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Deacon John and the 100 Men Hall

Deacon John and the 100 Men Hall

On October 15, 2022 Deacon John & The Ivories will take to the historical stage of the 100 Men Hall for the Chitlin Circuit weekend celebration. Deacon John likes to say he is the last man standing on the circuit and only because he has outlived the competition

Deacon John Moore is no stranger to the 100 Men Hall, having played here in the 50s and 60s, and then front and center when the MS Blues Trail marker was dedicated five years after the Hall was recovering from Hurricane Katrina. 

Deacon John is no stranger to our world either. When I lived in New Orleans and was looking for a musician to play my mom's memorial, James Singleton suggested Deacon John, having just attended a funeral where James said, there wasn't a dry eye in the house. 

My mom was buried in Washington Parish, Louisiana, where her people are from and the morning of the dedication of her tombstone on the one year anniversary of her passing, I drove there with Deacon John and my toddler son. In 2009, I had met my son on a Monday, exactly a week after my mother passed on a Monday. 

We stood outside on a crisp winter day among pine trees and cattle and without any amplification needed, Deacon John sang Any Day Now, Many Rivers to Cross to not a dry eye in our small gathering of family and close friends. Later, when we were headed to my aunt's for the repass, before Deacon John got in the truck, he picked his guitar back up and sang Nature Boy to Tin who was already strapped in his car seat. 

This October, as part of our centennial celebration, we are hosting our Chitlin Circuit weekend. This is part of four themed weekends that are designed to tell the story of the 100 years of the 100 Men Hall, a program that is partially funded by a grant from the MS National Heritage Area.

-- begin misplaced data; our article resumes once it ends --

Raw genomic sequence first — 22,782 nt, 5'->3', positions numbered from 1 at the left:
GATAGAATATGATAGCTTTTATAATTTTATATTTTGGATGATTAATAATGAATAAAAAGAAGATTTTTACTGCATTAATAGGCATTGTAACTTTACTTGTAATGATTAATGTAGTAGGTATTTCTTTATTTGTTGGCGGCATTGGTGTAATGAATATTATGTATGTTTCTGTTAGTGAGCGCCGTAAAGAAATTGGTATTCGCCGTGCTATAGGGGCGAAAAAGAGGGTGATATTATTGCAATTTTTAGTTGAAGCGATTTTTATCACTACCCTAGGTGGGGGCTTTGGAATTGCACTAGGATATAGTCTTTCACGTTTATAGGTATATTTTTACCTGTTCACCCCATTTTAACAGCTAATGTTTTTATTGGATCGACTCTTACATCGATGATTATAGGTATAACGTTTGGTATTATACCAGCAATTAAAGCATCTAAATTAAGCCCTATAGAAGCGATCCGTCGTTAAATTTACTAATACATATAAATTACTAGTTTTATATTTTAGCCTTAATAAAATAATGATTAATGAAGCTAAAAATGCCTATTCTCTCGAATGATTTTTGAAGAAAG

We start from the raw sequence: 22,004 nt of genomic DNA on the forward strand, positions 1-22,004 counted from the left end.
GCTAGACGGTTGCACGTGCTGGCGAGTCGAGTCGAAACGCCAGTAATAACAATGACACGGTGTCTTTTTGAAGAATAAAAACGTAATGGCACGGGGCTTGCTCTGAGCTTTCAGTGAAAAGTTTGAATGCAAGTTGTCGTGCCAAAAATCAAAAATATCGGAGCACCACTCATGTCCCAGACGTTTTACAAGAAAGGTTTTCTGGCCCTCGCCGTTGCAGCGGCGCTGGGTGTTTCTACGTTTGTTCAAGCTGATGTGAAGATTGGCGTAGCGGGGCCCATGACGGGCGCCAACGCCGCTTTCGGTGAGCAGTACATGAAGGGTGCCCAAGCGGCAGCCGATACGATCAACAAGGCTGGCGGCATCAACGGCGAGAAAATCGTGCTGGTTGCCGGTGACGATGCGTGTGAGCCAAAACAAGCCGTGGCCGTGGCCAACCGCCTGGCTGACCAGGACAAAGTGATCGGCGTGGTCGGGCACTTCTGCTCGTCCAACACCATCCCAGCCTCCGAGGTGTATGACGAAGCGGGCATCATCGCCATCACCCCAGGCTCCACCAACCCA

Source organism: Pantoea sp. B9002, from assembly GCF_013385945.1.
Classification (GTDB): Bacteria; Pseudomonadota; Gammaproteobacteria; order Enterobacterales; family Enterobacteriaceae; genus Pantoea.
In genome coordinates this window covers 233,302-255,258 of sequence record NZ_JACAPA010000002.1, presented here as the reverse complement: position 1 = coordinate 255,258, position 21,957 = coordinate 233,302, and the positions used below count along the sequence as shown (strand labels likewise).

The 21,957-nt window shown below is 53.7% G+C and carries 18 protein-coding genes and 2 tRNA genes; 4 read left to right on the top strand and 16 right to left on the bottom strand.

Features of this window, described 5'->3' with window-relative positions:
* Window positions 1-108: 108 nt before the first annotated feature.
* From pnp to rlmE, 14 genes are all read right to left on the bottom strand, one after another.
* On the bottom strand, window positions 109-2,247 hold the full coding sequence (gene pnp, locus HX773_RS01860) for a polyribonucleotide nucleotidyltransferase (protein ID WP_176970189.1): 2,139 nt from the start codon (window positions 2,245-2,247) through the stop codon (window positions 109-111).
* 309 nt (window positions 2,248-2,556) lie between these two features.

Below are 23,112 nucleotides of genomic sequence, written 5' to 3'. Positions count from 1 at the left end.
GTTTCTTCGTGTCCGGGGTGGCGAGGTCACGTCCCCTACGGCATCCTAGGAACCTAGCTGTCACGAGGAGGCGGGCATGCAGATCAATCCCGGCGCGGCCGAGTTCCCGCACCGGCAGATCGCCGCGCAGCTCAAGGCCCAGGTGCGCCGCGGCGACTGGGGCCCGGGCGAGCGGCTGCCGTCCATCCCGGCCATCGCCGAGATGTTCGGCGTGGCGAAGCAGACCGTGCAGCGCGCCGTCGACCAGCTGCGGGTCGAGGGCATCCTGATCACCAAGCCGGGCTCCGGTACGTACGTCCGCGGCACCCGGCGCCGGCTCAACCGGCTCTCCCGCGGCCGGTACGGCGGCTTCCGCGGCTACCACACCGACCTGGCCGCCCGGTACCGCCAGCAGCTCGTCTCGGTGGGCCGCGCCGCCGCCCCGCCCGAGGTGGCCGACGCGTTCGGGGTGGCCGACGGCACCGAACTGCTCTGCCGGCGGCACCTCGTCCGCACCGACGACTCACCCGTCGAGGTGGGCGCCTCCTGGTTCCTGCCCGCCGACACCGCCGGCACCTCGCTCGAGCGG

The 100 Men Hall was the hottest venue for Black entertainment in the region. Throughout the '40s and '50s, it attracted some of the most iconic Black musicians, who were excluded from other venues in the segregated South. The most important entertainers and performers in America came off the Chitlin Circuit. 

Preston Lauterbach, author of The Chitlin' Circuit and the Road to Rock 'n' Roll wrote, "In the African-American press, they were typically called the one-nighter circuit or the theatrical circuit, it was dressed up a little bit. Chitlin' was informal."

"[Lou Rawls has] been credited with the term," says Ben Zimmer, executive producer of and language columnist for The Wall Street Journal. "All the early examples of it ... are from interviews with him."


By Rachel Dangermond 

Photo by Don Brandon (Jazz Fest 1976)

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